A new type of high performance ‘phase shifter’ for use in advanced phase array antenna systems has been developed at the University of Birmingham.
Researchers led by Dr Yi Wang from Birmingham’s School of Engineering created a new type of high-performance ‘phase shifter’ using a liquid Gallium alloy, which varies the phase angle of microwave and millimetre-wave radio signals.
The phase shifter is a key enabling technology for advanced phased array antennas (PAA) which are widely used in mobile base stations, satellites and radar systems. These PAA systems use multiple phase shifters to provide the controlled phase increments that steer the radiation beam (see picture). However current phase shifters typically use semiconductors and suffer from high loss of signal (insertion losses) and relatively poor power handling capability.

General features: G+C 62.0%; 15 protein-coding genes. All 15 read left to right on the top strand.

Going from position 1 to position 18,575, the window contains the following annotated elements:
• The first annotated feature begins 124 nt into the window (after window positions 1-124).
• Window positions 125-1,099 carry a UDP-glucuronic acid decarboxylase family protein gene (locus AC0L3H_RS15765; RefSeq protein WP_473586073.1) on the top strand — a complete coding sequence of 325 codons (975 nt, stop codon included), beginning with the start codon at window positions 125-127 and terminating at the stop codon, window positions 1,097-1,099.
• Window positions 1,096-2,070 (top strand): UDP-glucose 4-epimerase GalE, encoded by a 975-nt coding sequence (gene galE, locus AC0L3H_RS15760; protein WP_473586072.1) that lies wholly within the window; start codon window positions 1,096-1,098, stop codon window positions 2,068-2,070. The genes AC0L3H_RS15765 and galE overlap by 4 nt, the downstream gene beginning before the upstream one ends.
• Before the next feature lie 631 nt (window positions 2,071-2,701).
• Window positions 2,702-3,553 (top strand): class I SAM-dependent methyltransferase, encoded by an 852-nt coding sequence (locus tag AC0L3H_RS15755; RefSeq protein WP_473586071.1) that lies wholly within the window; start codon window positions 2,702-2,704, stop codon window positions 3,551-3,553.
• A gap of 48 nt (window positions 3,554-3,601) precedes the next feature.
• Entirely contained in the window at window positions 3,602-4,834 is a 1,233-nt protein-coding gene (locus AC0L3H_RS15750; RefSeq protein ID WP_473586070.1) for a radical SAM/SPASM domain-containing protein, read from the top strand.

Dr Wang said: “An ideal phase shifter would provide a stable, and wide phase angle range with a minimal loss of signal over the operation bandwidth. However conventional phase shifters suffer from signal losses which increase as the phase angle increases, and the phase varies with frequency. Taken together, these issues can cause signal degradation and impair performance. Rectifying this requires additional complicated circuitry and consumes more power, which adds to both the bulk and the running cost of the entire antenna.”
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